JP: First of all, I fundamentally disagree that Crawford’s ceiling is a fair bit lower than Anderson’s. From an offensive standpoint, I would support that Anderson shows more potential with the stick, with superior bat speed and more raw pop to dream on. Let’s say he could be a plus/plus type at the plate, a .285-plus hitter with 20-plus home run potential, big time projections for an up-the-middle player. But his offensive profile also comes with more risk, and based on my experience watching the player, there are some red flags with the approach; specifically, his pitch recognition skills and subsequent susceptibility to quality off-speed stuff.
The bat speed is quite impressive, but the balance can be erratic, as he often loses his mechanical foundation when his fastball guess is off and he is forced to make a quick adjustment. He has some feel for hitting and bat control, and I think you can credit his exceptional hand/eye coordination for that. But I don’t see a hitter so gifted that his value balloons to the point where a 50 percent realization would be considered a better outcome than a 70 percent realization from Crawford, a player who will play shortstop at the highest level, with a solid-average-to-plus hit tool and an advanced approach that will keep him in hitter-friendly opportunities.
JP to CW: You are running a team and you have to pick one of Crawford/Anderson, are you taking Anderson? Do you honestly feel the upside is high enough to warrant the risk and to pass on a no-shit shortstop?
CW: This is a great question and I don't think there is really a wrong answer. An up-the-middle player with .280-plus/20 home run upside while being a double-plus runner is really, really valuable but isn't franchise altering. But a definite shortstop with a plus run and solid-average hit tool isn't a franchise-altering player either. I think it's more of a "which do you prefer" type question. For me, I'll take the guy who has more risk, but higher reward. I love betting on upside guys who could potentially impact the game at the plate big time.
I agree, J.P. Crawford is a no-shit shortstop and could potentially play the premium defensive position for many years at the highest level while having a solid-average hit tool. But compared to the rest of the league, how many shortstops have a plus glove and can hit a bit compared to a player who will play second or center and hit for higher average, more power and be more of weapon on the basepaths? I thought about it thoroughly but I would take Anderson because of the upside at the plate and I'd find a shortstop who could really pick it regardless of the offensive output.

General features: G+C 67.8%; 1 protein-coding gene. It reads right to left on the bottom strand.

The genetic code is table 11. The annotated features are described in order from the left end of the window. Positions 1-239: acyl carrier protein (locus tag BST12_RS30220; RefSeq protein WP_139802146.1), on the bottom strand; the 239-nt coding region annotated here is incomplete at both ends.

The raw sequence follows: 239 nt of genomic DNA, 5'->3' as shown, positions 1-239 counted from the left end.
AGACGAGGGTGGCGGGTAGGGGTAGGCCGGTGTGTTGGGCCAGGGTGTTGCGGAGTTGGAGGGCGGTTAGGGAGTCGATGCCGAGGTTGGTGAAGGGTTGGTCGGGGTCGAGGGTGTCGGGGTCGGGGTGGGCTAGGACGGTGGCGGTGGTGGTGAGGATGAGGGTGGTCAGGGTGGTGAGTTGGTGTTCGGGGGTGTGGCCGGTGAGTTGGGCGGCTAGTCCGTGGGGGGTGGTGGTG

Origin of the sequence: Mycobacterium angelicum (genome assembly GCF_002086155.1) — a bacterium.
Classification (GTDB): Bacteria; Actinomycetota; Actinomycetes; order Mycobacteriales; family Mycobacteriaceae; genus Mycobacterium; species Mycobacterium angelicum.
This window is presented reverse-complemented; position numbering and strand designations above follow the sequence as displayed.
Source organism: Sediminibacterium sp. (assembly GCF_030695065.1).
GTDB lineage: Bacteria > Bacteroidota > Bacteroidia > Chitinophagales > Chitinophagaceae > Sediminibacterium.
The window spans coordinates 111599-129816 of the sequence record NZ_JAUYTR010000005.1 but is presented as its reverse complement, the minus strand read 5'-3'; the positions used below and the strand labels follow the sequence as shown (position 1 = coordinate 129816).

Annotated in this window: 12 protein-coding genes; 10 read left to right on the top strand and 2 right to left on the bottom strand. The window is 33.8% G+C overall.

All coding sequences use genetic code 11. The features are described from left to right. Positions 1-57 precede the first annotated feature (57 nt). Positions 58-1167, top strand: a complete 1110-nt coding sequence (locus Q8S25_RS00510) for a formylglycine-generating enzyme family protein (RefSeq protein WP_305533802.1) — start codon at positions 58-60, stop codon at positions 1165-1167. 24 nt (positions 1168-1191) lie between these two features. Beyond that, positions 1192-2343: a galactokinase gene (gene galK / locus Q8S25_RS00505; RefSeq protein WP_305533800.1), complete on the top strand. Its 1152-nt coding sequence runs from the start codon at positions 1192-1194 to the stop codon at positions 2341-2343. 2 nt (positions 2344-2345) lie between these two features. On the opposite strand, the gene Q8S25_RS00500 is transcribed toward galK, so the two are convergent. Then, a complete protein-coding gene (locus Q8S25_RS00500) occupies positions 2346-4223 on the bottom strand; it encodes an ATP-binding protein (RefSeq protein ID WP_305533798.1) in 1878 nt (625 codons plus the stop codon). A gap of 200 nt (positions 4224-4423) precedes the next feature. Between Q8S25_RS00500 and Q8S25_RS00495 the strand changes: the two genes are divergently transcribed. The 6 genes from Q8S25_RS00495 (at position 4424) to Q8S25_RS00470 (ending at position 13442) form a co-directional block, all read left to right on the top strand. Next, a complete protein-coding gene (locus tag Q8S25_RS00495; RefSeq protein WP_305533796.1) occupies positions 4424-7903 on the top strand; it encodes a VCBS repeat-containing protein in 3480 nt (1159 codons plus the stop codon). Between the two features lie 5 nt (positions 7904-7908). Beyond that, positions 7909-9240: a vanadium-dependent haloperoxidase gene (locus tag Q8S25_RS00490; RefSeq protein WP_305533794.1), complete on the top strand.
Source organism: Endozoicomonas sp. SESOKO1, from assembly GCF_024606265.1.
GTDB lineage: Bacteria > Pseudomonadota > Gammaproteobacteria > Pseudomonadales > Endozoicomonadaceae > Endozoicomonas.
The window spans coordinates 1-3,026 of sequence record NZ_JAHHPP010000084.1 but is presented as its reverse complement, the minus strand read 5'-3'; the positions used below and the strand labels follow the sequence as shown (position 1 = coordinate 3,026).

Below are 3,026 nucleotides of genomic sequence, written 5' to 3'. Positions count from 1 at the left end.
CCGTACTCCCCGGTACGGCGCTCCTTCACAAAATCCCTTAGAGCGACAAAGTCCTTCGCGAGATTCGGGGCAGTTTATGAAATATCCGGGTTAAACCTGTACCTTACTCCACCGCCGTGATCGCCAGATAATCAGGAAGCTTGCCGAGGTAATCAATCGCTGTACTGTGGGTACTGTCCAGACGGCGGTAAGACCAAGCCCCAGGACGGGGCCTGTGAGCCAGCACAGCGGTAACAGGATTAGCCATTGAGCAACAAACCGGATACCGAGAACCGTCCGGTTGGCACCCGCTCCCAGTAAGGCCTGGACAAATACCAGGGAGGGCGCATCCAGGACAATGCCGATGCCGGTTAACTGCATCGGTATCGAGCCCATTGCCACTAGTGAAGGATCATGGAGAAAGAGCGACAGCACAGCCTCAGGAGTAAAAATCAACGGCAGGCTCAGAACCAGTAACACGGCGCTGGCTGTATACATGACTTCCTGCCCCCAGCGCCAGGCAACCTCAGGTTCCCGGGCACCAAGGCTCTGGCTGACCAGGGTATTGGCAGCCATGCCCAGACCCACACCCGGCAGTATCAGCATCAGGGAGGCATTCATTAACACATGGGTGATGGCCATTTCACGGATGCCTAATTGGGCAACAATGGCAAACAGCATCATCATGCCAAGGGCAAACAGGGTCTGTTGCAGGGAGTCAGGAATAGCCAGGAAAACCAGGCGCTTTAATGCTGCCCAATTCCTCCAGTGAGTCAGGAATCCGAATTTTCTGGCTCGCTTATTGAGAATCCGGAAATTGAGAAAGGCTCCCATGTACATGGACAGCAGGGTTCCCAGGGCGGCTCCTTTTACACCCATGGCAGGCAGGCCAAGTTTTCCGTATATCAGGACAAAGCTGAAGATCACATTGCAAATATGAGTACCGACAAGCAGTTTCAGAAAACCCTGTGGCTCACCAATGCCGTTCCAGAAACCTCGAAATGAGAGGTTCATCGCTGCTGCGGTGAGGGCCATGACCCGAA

NF: Last question to you, Parks. You concede Anderson's offensive upside surpasses Crawford's, and note Crawford's ability to play a solid shortstop as a significant component of his aggregate value. Name one characteristic of Anderson's game that, if he is able to surpass your expectations from a developmental standpoint, would lead you to pick him over Crawford (e.g. defense plays to elite at second base or center field; reaches true plus playable power).
JP: From a developmental standpoint, I think we can say that Anderson is playing catch-up, as his foundation is built on his general athleticism rather than his rich experiences on a baseball field. But should he start to accelerate—developmentally speaking—and start showing quick adjustment ability at the plate, consistency with his mechanical setup, refinement in the approach, and refinement in the field and on base, I know I would gladly say that Anderson is the superior prospect because I do love the offensive potential and do think he could develop into a very good second baseman down the line.
I think you can argue that given his multi-sport background and lack of focus on baseball, Anderson has already made tremendous strides in his developmental journey, and the production this season speaks to that as he has improved in each month. But my eyes still have the red flags on the pole, and the weaknesses I've already mentioned in his skill set could step into a brighter spotlight and get exposed when he reaches the Double-A level. If he survives that cauldron and continues to accelerate—developmentally speaking—we are looking at a very high-end, impact player in the making. Until then, his approach and rawness in the field give me enough hesitation to push for Crawford ahead of him on the updated mid-season list.
We will keep the convo going in the comments section and hope you will join in with questions and critiques of your own. Are Crawford and Anderson both Top 50 prospects in your opinion? Who should rank higher on the Midseason Top 50?
Check in tomorrow for our next entry in the Midseason Top 50 Debate Series, and of course make sure you’re here when the Midseason Top 50 is released next week.
Jason Parks is an author of Baseball Prospectus. Follow @ProfessorParks